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  1. Articulating an Uncompromising Forgiveness.Pamela Hieronymi - 2001 - Philosophy and Phenomenological Research 62 (3):529-555.
    I first pose a challenge which, it seems to me, any philosophical account of forgiveness must meet: the account must be articulate and it must allow for forgiveness that is uncompromising. I then examine an account of forgiveness which appears to meet this challenge. Upon closer examination we discover that this account actually fails to meet the challenge—but it fails in very instructive ways. The account takes two missteps which seem to be taken by almost everyone discussing forgiveness. At the (...)
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  • From Metaphysics to Ethics: A Defence of Conceptual Analysis.Frank Jackson - 1998 - Oxford University Press.
    Frank Jackson champions the cause of conceptual analysis as central to philosophical inquiry. In recent years conceptual analysis has been undervalued and widely misunderstood, suggests Jackson. He argues that such analysis is mistakenly clouded in mystery, preventing a whole range of important questions from being productively addressed. He anchors his argument in discussions of specific philosophical issues, starting with the metaphysical doctrine of physicalism and moving on, via free will, meaning, personal identity, motion, and change, to ethics and the philosophy (...)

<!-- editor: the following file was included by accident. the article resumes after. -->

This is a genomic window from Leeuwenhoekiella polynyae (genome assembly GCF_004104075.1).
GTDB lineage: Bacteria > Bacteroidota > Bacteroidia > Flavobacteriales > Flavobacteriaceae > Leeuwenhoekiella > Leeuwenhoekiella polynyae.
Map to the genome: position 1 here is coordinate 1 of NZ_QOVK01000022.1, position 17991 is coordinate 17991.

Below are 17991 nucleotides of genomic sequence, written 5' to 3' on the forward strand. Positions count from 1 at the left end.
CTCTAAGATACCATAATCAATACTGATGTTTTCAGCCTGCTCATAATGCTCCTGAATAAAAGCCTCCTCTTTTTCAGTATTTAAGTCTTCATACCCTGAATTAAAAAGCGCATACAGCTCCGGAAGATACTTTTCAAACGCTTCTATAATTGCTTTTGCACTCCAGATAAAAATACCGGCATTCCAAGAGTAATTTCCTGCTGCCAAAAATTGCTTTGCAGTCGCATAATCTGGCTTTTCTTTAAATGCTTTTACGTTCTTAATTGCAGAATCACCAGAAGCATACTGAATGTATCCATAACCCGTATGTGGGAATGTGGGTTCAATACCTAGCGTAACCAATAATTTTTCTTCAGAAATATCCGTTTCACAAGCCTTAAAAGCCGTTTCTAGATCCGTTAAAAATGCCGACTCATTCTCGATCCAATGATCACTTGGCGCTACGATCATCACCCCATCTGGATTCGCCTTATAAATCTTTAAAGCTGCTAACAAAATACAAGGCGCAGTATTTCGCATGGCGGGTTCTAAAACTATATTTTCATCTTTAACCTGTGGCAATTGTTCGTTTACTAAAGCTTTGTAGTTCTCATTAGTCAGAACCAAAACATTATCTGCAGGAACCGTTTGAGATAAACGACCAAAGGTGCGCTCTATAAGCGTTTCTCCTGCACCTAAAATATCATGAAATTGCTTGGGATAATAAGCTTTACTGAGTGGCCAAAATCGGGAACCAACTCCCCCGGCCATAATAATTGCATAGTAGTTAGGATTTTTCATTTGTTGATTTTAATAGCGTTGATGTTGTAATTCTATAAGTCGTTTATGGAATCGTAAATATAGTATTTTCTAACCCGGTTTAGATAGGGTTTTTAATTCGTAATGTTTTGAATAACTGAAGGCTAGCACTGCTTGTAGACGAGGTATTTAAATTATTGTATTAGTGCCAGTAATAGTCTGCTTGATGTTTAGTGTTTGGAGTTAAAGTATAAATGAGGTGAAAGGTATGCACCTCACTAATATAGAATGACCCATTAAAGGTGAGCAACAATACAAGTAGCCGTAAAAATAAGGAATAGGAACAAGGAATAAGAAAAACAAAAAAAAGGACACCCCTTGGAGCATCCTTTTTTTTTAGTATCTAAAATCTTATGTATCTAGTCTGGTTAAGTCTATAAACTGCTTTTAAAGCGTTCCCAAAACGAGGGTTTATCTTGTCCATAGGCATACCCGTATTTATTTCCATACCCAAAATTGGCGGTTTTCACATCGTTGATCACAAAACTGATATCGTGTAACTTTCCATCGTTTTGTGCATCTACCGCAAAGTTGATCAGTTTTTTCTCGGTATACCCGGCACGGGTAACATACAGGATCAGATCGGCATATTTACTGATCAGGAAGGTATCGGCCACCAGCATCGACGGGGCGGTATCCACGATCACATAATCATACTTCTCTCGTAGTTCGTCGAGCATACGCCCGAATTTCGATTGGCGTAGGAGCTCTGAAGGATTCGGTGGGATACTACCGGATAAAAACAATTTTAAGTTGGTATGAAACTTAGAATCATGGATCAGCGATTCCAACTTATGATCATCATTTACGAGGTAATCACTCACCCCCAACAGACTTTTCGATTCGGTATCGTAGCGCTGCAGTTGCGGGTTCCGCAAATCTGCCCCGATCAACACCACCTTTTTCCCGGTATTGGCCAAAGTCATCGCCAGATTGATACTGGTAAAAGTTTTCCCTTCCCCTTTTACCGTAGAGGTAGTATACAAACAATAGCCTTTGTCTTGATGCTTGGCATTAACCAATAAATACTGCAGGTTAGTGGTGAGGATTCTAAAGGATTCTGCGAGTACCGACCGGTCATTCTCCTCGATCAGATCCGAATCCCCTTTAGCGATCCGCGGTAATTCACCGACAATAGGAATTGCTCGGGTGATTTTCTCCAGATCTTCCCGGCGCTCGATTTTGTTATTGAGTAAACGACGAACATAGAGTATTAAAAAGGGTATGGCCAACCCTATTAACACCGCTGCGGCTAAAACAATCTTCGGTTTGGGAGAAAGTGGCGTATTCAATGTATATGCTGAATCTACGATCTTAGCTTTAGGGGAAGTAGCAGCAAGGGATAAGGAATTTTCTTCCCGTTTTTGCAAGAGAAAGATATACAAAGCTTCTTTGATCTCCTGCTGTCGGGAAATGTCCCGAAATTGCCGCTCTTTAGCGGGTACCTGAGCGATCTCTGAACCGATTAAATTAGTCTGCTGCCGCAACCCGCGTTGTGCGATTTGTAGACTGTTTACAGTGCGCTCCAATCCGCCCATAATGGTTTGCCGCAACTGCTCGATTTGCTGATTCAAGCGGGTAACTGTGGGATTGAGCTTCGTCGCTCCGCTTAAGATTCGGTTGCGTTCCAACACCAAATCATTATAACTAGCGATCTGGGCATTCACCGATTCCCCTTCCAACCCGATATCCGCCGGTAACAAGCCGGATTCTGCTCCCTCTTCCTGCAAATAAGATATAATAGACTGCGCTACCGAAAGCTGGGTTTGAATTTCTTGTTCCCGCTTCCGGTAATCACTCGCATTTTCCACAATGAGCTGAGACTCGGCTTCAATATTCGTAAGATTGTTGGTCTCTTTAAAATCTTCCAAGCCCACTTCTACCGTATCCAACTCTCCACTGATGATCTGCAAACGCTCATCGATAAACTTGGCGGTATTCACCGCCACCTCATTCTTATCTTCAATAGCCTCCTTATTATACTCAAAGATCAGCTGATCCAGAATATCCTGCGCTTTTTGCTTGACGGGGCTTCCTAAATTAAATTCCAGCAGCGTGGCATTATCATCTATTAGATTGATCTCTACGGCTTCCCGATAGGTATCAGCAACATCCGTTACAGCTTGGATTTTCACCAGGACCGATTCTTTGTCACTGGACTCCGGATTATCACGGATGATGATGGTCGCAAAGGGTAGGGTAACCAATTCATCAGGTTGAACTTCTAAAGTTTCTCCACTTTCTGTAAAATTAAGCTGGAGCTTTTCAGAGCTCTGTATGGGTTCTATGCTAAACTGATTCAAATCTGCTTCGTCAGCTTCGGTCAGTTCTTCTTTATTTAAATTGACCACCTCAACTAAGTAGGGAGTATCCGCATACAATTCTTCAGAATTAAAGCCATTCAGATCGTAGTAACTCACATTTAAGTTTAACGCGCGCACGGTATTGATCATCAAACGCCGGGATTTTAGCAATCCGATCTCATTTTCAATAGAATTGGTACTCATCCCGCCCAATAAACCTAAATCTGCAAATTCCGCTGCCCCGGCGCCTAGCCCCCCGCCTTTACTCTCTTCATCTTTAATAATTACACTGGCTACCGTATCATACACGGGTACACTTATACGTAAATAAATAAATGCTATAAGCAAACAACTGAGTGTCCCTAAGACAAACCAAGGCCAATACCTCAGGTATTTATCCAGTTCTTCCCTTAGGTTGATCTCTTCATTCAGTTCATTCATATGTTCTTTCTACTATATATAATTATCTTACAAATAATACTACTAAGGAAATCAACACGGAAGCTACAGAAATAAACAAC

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  • The Impact Of Neuroscience On The Free Will Debate.Stephen Morris - 2009 - Florida Philosophical Review 9 (2):56-78.
    In this paper I consider two kinds of approaches that philosophers have used to defend free will against psychologist Daniel Wegner’s claim that neuroscience research indicates that consciousness does not have any causal power over our actions. On the one hand, Eddy Nahmias relies heavily on empirical arguments to challenge Wegner’s conclusions. In contrast, Daniel Dennett employs a conceptual argument based on the idea that Wegner is operating under a mistaken notion of self. After ultimately rejecting the defenses of free (...)
     
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